Transformers: Dark of the Moon

Transformers: Dark of the Moon
Director: Michael Bay
Screenplay: Ehren Kruger
Stars: Shia LaBeouf (Sam Witwicky), Josh Duhamel (Lennox), John Turturro (Simmons), Tyrese Gibson (Epps), Rosie Huntington-Whiteley (Carly Spencer), Patrick Dempsey (Dylan), Rich Hutchman (Engineer), Frances McDormand (Mearing), Kevin Dunn (Ron Witwicky), John Malkovich (Bruce Brazos), Julie White (Judy Witwicky), Alan Tudyk (Dutch), Ken Jeong (Jerry Wang), Glenn Morshower (General Morshower), Lester Speight (Eddie), Buzz Aldrin (Buzz Aldrin)
MPAA Rating: PG-13
Year of Release: 2011
Country: U.S.
Transformers: Dark of the Moon
Transformers: Dark of the MoonTransformers: Dark of the Moon, Michael Bay’s latest adolescent fantasy for grown men, is a moderate improvement over both of its predecessors, which is about the best thing it has going for it. Those who have seen either of Bay’s previous action juggernauts based on the 1980s-era Hasbro line of plastic toys have pretty much already seen Dark of the Moon, at least in spirit. The first two movies were international mega-hits despite constant critical damnation and no lasting cultural impact in terms of audience adoration (people went to see them because it was the thing to do), so Bay has chosen not to mess with the formula. However, he should get credit for dialing down some of his more attention-addled aesthetic tendencies even though he still leads with a lead foot when it comes to portraying human beings (any imprint from executive producer Steven Spielberg is once again completely missing) and has never quite figured out how to incorporate humor above a fifth-grade level. The movie is still way too long for its own good--clocking in at an astounding 157 minutes--but the pace is much better, making the inevitable repetitiousness of giant sentient robots smashing each other over and over again (this time in 3D!) seem less painful. You feel bruised by the end of the movie, but not completely battered.

The screenplay by Ehren Kruger, who shared script credit on the second film with Alias veterans Roberto Orci and Alex Kurtzman, who also wrote the first one, is a much more intelligible affair that keeps the plot and action more or less coherent. The movie begins in clever fashion with an alternate history lesson in which we learn that the space race of the 1960s was in response to a Transformer spaceship crash-landing on the dark side of the moon. Bay and his team of editors mix actual footage of President Kennedy and the scientists at NASA with their own recreation of the Apollo 11 landing, whose real goal was to explore the crashed ship and retrieve anything they could.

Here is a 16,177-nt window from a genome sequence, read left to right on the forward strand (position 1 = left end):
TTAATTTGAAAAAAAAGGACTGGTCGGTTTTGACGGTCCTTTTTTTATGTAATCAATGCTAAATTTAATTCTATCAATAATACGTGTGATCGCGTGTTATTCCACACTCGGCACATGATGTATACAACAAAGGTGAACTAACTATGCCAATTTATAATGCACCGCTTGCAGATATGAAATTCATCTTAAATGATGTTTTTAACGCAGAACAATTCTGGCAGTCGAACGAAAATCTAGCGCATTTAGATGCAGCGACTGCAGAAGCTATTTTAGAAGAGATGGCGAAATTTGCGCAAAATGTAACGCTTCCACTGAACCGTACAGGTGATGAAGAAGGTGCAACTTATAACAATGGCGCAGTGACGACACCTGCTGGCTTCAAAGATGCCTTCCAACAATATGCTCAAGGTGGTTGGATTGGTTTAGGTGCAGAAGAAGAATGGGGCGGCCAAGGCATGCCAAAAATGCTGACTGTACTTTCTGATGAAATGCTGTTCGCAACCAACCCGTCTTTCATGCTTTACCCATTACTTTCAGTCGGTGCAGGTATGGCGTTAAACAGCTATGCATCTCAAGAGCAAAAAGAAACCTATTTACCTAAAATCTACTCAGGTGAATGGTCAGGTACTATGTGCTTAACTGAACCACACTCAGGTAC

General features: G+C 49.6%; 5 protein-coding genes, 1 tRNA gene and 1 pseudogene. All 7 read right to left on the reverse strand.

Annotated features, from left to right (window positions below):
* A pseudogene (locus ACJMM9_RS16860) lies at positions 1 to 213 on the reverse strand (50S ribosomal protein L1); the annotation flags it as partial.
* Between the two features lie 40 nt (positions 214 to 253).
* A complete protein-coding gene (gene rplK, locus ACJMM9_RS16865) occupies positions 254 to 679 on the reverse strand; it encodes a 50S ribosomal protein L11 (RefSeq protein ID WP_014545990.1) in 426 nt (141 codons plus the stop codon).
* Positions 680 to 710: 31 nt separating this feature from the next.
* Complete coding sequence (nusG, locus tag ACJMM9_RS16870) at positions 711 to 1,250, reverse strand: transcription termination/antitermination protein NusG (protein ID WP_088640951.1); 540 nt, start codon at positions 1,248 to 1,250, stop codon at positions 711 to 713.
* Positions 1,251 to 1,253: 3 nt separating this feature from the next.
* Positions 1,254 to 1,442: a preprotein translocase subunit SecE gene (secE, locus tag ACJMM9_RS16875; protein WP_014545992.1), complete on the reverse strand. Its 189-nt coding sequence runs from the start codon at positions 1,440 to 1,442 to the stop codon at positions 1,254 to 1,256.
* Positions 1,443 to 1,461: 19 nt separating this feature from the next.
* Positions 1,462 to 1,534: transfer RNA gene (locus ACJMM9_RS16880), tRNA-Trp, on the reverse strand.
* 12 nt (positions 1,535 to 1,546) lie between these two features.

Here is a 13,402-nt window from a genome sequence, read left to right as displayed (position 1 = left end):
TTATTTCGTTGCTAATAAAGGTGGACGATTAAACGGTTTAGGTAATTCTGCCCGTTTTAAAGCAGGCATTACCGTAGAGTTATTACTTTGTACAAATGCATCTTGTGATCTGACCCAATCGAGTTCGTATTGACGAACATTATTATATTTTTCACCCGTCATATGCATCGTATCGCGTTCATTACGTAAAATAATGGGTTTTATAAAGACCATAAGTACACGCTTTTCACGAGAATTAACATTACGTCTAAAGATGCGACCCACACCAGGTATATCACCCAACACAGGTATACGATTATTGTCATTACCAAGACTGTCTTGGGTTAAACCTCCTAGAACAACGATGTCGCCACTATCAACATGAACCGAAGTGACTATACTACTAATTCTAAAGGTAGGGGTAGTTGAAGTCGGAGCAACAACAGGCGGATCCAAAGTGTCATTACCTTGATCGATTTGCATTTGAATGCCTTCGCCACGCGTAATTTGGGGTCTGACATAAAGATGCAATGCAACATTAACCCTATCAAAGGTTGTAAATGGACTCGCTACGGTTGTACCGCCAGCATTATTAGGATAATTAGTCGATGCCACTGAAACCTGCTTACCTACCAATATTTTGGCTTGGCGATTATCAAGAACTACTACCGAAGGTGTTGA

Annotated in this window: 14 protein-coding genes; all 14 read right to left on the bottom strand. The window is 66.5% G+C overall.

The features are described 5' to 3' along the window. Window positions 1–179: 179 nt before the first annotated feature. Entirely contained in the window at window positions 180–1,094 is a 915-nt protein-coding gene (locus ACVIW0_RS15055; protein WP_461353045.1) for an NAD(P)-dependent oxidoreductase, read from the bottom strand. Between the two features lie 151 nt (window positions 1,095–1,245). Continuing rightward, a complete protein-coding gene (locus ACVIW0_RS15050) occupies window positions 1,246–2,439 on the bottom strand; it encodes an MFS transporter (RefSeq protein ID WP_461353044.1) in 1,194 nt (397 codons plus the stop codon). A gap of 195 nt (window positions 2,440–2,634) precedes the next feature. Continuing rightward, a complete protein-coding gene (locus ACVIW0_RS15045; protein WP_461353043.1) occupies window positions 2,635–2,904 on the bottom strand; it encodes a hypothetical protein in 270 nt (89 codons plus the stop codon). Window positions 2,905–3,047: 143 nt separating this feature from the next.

We then leap forward to the present day, where we are dragged through a monotonous comedy of errors as returning hero Sam Witwicky (Shia LaBeouf, struggling mightily to make an impression), now a certified college graduate, tries to land his first job in the nation’s capitol, all the while bemoaning his perceived lack of importance after having helped save the world twice. He has little success in the job market, but he still scores in the romance department, replacing Megan Fox with Victoria Secret’s model Rosie Huntington-Whiteley, over whose body Bay’s camera relentlessly drools (she is introduced, not surprisingly, as a disembodied set of naked legs and feet, thus ensuring from the outset that we are not meant to see her as a complete person, but rather as a body to be possessed and fought over). Huntington-Whiteley, who is more or less competent in her first acting role, plays a British diplomatic aid who now works in the office of a smug multi-millionaire played by Patrick Dempsey, thus adding sexual tension to the film’s already overheated dynamics, which also include John Malkovich in a completely random role as Sam’s obsessive-compulsive new boss and Ken Jeong as a bizarro co-worker.

The object of battle between the Autobots (the good Transformers) and the Decepticons (the bad Transformers) is a set of pillars that, when put into action together, form a space-time gateway that can only be controlled by Sentinel Prime, the former leader of the Autobots who is brought back to life by Optimus Prime, the current leader and epitome of all that is good and righteous in the universe (one could make a fun drinking game out of Optimus Prime’s constant declarations about “freedom” throughout the film). The Decepticons, who have apparently taken refuge in the Serengeti after their beatings in the previous two movies, have their own plans, and the movie builds to an extended battle in Chicago (the first movie trashed Los Angeles and the second reduced the pyramids of Egypt to rubble) that represents Bay’s best action filmmaking since The Rock (1996) and the attack sequence in Pearl Harbor (2001). The battle sequences actually maintain spatial coherence, largely because Bay eases off the editing button and allows the action to unfold in lengthier shots that allow us to appreciate the composition, scope, and detail of the CGI mayhem, rather than just having our brains rattled. The best sequence takes place in a collapsing office building, with the main characters hanging on as Bay teases us with vertiginous suspense that is sadly lacking in most of his oeuvre. Of course, even when Bay is at the top of his game he can’t help but keep pushing and pushing until it all goes over the top, but at this point we couldn’t (and shouldn’t) expect anything else. At one point, Optimus Prime intones that “In any war, there are calms between the storms,” although he might think twice about that statement if he ever watched one of Bay’s movies.

Copyright ©2011 James Kendrick

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Overall Rating: (2)

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